In researching user productivity for a new version of Solid Edge, Unigraphics Solutions (UGS) analyzed computer system functionality. Studies revealed that users spend relatively little time waiting for their computers to process--but spend a great deal of time inputting information.
That finding led UGS developers to think about ways to improve the process through which people and computers communicate. The result: STREAM Technology, a new feature built into Solid Edge. This technology captures engineers' solid modeling design intentions through inference logic and decision-management concepts.
Inference logic intuitively predicts the next action a designer is likely to choose, reducing time spent searching different options. Decision management tools streamline problem solving, and process-specific features encompass modeling processes.
For example, open profiles infer closed volumes which are maintained as surrounding geometry changes. IntelliSketch can infer nine different types of geometric relationships solely from the position and movement of the cursor while drawing.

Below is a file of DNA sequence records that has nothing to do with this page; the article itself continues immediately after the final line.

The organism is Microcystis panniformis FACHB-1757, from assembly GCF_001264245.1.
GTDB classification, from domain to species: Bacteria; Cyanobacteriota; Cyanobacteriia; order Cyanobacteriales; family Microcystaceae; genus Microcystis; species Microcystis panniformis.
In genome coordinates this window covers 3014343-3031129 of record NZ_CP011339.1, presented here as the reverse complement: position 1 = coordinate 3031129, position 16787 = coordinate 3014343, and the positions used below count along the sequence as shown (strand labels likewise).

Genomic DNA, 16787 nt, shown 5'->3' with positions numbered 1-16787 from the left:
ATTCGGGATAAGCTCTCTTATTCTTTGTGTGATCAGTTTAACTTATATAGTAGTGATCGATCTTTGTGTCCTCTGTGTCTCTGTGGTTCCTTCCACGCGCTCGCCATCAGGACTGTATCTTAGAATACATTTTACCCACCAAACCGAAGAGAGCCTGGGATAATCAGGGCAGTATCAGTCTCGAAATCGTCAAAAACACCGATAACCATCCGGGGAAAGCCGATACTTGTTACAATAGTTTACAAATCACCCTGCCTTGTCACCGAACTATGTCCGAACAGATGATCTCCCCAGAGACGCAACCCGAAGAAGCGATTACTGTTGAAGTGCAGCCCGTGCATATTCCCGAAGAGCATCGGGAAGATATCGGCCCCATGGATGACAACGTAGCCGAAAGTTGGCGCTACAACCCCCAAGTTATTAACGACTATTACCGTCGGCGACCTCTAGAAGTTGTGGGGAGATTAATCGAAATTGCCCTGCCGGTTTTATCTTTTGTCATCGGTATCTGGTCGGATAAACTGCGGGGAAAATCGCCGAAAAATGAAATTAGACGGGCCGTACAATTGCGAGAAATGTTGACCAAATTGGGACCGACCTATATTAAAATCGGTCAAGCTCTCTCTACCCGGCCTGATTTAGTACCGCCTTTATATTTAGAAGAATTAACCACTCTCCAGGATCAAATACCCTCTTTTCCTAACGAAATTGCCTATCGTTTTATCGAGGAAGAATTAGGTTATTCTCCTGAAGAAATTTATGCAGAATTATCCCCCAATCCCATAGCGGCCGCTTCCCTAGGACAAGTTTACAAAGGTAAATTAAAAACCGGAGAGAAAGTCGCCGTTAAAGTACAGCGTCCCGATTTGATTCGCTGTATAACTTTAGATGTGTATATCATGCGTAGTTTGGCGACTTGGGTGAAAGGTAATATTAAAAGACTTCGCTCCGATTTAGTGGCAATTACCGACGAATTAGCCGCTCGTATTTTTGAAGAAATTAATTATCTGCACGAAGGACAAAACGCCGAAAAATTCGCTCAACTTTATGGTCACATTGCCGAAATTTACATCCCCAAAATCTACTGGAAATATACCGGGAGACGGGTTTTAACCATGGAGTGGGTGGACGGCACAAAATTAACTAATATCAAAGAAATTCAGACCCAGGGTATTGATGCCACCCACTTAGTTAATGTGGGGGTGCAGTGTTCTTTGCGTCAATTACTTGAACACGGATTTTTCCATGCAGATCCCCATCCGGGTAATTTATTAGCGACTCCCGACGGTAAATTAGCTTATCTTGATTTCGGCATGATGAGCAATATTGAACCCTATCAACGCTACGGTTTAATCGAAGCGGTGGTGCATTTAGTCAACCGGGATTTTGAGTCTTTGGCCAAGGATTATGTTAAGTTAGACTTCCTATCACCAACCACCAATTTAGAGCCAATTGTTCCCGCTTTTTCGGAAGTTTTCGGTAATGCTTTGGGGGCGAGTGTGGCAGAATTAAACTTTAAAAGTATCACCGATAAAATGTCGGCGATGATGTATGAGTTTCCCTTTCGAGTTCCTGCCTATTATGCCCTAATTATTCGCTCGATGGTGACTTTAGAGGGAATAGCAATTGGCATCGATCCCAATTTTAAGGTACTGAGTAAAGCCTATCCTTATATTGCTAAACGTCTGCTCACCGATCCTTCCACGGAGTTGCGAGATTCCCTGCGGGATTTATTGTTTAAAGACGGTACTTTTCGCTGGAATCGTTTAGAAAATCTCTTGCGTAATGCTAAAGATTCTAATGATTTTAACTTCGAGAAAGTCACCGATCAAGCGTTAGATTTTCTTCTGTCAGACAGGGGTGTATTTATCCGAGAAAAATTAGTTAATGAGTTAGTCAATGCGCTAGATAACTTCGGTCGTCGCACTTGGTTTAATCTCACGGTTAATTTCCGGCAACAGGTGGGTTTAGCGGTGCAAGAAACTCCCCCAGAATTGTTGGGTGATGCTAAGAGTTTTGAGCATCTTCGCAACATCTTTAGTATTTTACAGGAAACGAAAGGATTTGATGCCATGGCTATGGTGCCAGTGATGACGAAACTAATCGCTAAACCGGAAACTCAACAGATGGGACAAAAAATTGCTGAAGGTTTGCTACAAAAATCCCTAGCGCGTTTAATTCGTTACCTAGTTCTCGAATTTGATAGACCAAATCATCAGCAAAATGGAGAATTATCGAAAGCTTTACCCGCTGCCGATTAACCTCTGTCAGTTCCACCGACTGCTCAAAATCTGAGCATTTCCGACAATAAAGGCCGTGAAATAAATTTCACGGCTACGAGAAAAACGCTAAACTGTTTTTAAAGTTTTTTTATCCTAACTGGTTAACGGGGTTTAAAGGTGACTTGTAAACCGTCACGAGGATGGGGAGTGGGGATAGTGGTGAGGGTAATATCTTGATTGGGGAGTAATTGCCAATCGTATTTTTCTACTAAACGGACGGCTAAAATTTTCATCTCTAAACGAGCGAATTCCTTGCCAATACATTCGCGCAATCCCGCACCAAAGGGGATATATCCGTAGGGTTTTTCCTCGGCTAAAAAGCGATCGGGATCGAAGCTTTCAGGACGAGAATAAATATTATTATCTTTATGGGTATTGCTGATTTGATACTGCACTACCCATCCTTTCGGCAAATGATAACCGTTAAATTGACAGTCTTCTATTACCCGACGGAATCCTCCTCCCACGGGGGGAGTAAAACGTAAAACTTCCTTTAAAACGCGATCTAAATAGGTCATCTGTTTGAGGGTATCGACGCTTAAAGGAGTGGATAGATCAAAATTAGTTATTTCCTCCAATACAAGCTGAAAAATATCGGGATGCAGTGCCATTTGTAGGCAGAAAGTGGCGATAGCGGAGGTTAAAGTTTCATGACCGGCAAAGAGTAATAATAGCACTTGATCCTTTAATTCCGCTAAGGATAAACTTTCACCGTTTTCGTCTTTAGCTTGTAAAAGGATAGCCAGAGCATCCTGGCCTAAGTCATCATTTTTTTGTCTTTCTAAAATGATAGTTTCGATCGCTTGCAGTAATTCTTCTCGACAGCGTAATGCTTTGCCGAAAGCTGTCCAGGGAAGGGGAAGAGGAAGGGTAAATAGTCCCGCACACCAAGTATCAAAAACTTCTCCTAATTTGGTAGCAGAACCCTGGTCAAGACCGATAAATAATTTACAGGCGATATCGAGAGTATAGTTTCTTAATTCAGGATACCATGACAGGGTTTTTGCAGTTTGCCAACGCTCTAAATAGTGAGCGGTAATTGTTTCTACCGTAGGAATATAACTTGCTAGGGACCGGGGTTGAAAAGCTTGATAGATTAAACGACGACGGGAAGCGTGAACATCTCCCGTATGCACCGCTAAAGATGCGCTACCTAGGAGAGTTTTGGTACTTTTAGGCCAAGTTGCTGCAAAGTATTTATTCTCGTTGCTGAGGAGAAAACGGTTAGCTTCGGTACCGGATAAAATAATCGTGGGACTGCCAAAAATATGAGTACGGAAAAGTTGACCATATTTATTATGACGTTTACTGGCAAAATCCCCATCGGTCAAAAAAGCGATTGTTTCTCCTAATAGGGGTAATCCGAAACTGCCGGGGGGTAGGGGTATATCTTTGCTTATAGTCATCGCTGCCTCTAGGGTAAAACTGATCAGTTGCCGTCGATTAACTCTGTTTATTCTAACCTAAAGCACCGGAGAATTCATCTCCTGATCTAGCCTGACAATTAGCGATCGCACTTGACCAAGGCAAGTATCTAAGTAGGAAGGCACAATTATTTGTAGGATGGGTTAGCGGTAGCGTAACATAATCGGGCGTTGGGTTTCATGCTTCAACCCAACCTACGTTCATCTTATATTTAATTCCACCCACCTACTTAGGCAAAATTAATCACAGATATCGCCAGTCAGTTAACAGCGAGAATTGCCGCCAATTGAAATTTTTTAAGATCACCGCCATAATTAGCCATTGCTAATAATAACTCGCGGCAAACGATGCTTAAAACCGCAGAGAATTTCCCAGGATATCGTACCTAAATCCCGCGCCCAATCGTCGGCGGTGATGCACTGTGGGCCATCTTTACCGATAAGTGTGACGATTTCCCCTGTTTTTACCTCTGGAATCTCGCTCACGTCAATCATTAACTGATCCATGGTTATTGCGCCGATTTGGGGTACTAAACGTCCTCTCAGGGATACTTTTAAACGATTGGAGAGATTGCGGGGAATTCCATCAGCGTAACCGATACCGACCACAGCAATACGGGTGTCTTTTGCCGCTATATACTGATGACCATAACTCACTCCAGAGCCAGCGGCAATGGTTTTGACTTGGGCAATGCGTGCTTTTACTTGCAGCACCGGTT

"Trying to differentiate mid-range CAD products based on feature/function arguments is difficult," says CAD industry consultant Evan Yares. "The best differentiator is productivity, which won't fundamentally improve until there is a breakthrough in user interaction that makes CAD easier to use. This is what Solid Edge is addressing with STREAM technology."
A new service lets engineers and orthopedic surgeons design and 3D print highly accurate, patient-specific, orthopedic medical implants made of metal -- without owning a 3D printer. Using free, downloadable software, users can import ASCII and binary .STL files, design the implant, and send an encrypted design file to a third-party manufacturer.
For industrial control applications, or even a simple assembly line, that machine can go almost 24/7 without a break. But what happens when the task is a little more complex? That’s where the “smart” machine would come in. The smart machine is one that has some simple (or complex in some cases) processing capability to be able to adapt to changing conditions. Such machines are suited for a host of applications, including automotive, aerospace, defense, medical, computers and electronics, telecommunications, consumer goods, and so on. This discussion will examine what’s possible with smart machines, and what tradeoffs need to be made to implement such a solution.